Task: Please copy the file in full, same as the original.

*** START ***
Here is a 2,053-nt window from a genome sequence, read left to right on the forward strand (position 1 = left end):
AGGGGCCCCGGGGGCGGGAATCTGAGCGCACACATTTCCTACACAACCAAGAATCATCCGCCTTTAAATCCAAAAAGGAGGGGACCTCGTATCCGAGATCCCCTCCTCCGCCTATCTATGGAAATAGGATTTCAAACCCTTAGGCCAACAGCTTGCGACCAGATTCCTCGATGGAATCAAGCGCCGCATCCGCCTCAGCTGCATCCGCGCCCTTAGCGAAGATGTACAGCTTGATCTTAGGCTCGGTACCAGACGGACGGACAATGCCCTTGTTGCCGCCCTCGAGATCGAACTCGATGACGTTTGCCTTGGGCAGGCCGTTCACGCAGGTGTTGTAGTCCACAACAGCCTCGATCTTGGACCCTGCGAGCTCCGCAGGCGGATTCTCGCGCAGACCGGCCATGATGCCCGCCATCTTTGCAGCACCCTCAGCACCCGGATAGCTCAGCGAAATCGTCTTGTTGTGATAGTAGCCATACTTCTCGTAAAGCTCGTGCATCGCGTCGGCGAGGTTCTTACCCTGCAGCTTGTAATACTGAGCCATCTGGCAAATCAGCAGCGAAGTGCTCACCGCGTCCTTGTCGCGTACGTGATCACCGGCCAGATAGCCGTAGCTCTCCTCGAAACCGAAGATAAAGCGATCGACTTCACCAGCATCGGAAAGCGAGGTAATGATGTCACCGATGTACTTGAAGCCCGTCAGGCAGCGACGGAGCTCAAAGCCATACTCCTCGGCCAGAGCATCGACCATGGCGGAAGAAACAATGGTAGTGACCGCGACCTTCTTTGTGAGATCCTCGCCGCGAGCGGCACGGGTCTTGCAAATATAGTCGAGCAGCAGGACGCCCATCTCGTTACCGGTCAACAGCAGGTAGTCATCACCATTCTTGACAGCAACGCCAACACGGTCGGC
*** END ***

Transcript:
Here is a 2,053-nt window from a genome sequence, read left to right on the forward strand (position 1 = left end):
AGGGGCCCCGGGGGCGGGAATCTGAGCGCACACATTTCCTACACAACCAAGAATCATCCGCCTTTAAATCCAAAAAGGAGGGGACCTCGTATCCGAGATCCCCTCCTCCGCCTATCTATGGAAATAGGATTTCAAACCCTTAGGCCAACAGCTTGCGACCAGATTCCTCGATGGAATCAAGCGCCGCATCCGCCTCAGCTGCATCCGCGCCCTTAGCGAAGATGTACAGCTTGATCTTAGGCTCGGTACCAGACGGACGGACAATGCCCTTGTTGCCGCCCTCGAGATCGAACTCGATGACGTTTGCCTTGGGCAGGCCGTTCACGCAGGTGTTGTAGTCCACAACAGCCTCGATCTTGGACCCTGCGAGCTCCGCAGGCGGATTCTCGCGCAGACCGGCCATGATGCCCGCCATCTTTGCAGCACCCTCAGCACCCGGATAGCTCAGCGAAATCGTCTTGTTGTGATAGTAGCCATACTTCTCGTAAAGCTCGTGCATCGCGTCGGCGAGGTTCTTACCCTGCAGCTTGTAATACTGAGCCATCTGGCAAATCAGCAGCGAAGTGCTCACCGCGTCCTTGTCGCGTACGTGATCACCGGCCAGATAGCCGTAGCTCTCCTCGAAACCGAAGATAAAGCGATCGACTTCACCAGCATCGGAAAGCGAGGTAATGATGTCACCGATGTACTTGAAGCCCGTCAGGCAGCGACGGAGCTCAAAGCCATACTCCTCGGCCAGAGCATCGACCATGGCGGAAGAAACAATGGTAGTGACCGCGACCTTCTTTGTGAGATCCTCGCCGCGAGCGGCACGGGTCTTGCAAATATAGTCGAGCAGCAGGACGCCCATCTCGTTACCGGTCAACAGCAGGTAGTCATCACCATTCTTGACAGCAACGCCAACACGGTCGGC